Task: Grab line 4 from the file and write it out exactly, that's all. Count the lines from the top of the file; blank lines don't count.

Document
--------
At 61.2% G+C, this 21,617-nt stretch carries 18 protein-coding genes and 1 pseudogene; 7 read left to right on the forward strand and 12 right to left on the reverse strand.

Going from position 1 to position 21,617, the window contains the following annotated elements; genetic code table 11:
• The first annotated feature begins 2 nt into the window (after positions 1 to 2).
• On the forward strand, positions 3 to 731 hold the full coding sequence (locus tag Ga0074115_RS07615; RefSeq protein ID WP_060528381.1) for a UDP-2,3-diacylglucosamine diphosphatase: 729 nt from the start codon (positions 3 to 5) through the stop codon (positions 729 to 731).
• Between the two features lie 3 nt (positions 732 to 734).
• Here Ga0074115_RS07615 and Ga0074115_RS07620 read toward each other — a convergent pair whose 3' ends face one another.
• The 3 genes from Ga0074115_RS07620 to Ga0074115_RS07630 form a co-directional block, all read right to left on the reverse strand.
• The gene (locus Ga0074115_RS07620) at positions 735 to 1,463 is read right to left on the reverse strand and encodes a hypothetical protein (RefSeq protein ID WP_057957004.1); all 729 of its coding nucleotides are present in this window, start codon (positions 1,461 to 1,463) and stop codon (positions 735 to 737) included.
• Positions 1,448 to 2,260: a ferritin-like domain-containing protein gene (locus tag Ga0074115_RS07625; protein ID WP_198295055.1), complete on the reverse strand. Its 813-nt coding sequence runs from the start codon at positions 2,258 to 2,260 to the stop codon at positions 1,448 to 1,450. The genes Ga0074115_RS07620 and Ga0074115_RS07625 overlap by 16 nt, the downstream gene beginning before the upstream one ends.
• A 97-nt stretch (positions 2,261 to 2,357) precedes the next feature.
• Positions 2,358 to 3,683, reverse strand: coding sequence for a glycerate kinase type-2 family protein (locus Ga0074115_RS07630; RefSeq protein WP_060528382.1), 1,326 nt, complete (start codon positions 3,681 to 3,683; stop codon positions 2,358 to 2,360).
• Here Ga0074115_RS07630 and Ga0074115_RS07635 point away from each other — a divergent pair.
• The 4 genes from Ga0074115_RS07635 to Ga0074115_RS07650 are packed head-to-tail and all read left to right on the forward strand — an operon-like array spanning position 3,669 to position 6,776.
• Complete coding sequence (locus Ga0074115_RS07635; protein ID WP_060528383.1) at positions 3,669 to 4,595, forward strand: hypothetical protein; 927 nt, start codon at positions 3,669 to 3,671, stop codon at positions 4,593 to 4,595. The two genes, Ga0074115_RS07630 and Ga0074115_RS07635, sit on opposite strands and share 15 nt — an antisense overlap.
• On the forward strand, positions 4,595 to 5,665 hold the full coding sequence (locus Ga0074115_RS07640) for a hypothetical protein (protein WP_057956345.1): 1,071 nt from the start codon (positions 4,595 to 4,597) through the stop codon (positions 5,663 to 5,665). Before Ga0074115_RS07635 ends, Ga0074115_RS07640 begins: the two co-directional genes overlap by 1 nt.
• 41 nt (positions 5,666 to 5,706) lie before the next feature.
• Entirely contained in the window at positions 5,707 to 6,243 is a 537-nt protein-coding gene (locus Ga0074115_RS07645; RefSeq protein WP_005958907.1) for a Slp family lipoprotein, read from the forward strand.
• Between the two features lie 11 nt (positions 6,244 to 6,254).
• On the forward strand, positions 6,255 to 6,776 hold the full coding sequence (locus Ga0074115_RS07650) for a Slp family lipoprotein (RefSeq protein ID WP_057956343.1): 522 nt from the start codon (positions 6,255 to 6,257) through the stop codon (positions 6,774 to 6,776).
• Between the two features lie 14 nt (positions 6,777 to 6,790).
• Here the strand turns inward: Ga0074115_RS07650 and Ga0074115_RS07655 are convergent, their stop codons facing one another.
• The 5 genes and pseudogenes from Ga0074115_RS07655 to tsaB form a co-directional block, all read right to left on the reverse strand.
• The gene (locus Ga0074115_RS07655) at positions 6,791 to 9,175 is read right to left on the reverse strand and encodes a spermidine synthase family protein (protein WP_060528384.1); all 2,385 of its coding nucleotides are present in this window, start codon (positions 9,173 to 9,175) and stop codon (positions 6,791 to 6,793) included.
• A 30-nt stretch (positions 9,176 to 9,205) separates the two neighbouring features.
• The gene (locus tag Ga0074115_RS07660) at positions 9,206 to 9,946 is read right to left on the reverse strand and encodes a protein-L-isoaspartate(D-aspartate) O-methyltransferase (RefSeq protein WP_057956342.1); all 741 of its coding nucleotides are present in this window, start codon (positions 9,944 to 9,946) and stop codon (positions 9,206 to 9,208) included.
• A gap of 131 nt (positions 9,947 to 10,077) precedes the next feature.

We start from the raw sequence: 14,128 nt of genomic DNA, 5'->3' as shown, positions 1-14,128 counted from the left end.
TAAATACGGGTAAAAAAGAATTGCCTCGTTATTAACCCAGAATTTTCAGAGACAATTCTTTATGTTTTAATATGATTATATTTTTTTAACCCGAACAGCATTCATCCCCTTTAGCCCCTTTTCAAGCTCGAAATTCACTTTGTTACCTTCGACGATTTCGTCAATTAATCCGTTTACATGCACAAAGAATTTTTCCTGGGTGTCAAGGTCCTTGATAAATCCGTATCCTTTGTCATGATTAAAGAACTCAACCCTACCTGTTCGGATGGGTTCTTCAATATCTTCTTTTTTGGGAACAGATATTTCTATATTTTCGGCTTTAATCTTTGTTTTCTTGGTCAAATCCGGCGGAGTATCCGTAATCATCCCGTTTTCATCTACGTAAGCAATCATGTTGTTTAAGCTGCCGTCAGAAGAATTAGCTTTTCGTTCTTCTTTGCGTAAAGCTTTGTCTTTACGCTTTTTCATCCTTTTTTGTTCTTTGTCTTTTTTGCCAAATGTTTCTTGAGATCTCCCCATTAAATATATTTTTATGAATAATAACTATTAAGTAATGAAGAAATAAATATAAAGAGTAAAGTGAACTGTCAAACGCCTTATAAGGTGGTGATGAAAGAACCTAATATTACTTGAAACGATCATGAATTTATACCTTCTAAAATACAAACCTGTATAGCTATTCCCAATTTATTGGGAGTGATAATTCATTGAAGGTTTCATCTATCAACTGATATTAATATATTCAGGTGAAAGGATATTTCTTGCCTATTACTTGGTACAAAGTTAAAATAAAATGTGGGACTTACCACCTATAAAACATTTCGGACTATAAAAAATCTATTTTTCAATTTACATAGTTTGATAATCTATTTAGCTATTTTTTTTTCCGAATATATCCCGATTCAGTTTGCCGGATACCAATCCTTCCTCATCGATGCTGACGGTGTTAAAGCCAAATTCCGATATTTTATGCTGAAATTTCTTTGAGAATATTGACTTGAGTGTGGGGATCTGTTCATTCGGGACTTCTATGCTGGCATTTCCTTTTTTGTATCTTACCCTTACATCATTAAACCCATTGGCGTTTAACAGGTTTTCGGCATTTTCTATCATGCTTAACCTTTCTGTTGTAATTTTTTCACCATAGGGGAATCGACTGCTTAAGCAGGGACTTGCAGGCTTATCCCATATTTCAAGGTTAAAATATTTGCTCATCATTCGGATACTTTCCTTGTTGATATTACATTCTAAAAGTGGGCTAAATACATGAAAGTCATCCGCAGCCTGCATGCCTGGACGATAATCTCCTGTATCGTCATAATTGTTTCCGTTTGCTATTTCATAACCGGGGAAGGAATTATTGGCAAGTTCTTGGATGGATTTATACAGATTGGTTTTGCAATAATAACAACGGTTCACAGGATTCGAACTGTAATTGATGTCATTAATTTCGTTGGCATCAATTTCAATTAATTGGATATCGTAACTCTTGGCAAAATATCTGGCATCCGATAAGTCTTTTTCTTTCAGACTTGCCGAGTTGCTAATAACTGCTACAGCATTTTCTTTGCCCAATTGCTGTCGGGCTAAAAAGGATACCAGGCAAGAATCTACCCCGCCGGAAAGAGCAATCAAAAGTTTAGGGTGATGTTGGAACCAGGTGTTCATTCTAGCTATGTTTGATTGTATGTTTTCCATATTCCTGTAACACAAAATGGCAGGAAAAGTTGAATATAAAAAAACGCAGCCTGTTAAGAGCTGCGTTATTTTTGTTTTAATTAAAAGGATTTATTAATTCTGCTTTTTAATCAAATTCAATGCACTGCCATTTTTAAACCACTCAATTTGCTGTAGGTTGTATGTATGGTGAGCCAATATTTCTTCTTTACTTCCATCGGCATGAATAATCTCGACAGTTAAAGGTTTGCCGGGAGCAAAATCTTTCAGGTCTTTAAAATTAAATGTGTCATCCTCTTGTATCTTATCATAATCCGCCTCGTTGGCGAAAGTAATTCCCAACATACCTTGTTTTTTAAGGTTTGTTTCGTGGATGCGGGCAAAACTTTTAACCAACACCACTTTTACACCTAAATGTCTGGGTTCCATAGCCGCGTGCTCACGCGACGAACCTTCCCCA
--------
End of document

• On the forward strand, positions 3 to 731 hold the full coding sequence (locus tag Ga0074115_RS07615; RefSeq protein ID WP_060528381.1) for a UDP-2,3-diacylglucosamine diphosphatase: 729 nt from the start codon (positions 3 to 5) through the stop codon (positions 729 to 731).